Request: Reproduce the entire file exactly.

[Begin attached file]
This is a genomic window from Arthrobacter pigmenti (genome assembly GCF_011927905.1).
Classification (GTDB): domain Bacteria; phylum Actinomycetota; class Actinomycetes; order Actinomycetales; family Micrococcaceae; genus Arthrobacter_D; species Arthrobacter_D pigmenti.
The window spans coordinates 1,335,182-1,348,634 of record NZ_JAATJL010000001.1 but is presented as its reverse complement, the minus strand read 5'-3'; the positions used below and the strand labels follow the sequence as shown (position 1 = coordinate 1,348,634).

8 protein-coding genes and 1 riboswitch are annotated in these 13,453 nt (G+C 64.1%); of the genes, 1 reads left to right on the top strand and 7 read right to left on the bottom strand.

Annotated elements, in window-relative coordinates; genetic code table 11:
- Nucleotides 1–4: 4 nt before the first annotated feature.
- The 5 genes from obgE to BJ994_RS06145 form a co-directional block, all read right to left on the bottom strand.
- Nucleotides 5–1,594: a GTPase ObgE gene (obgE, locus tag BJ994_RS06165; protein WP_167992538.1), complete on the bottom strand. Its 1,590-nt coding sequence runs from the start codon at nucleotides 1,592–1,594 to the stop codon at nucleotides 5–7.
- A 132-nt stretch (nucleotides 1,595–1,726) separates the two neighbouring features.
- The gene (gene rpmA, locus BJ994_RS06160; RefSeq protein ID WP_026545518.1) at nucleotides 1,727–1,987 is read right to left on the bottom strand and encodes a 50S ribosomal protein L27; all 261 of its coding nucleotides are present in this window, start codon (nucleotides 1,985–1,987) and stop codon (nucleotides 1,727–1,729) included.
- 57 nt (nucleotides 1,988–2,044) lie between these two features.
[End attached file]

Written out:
This is a genomic window from Arthrobacter pigmenti (genome assembly GCF_011927905.1).
Classification (GTDB): domain Bacteria; phylum Actinomycetota; class Actinomycetes; order Actinomycetales; family Micrococcaceae; genus Arthrobacter_D; species Arthrobacter_D pigmenti.
The window spans coordinates 1,335,182-1,348,634 of record NZ_JAATJL010000001.1 but is presented as its reverse complement, the minus strand read 5'-3'; the positions used below and the strand labels follow the sequence as shown (position 1 = coordinate 1,348,634).

8 protein-coding genes and 1 riboswitch are annotated in these 13,453 nt (G+C 64.1%); of the genes, 1 reads left to right on the top strand and 7 read right to left on the bottom strand.

Annotated elements, in window-relative coordinates; genetic code table 11:
- Nucleotides 1–4: 4 nt before the first annotated feature.
- The 5 genes from obgE to BJ994_RS06145 form a co-directional block, all read right to left on the bottom strand.
- Nucleotides 5–1,594: a GTPase ObgE gene (obgE, locus tag BJ994_RS06165; protein WP_167992538.1), complete on the bottom strand. Its 1,590-nt coding sequence runs from the start codon at nucleotides 1,592–1,594 to the stop codon at nucleotides 5–7.
- A 132-nt stretch (nucleotides 1,595–1,726) separates the two neighbouring features.
- The gene (gene rpmA, locus BJ994_RS06160; RefSeq protein ID WP_026545518.1) at nucleotides 1,727–1,987 is read right to left on the bottom strand and encodes a 50S ribosomal protein L27; all 261 of its coding nucleotides are present in this window, start codon (nucleotides 1,985–1,987) and stop codon (nucleotides 1,727–1,729) included.
- 57 nt (nucleotides 1,988–2,044) lie between these two features.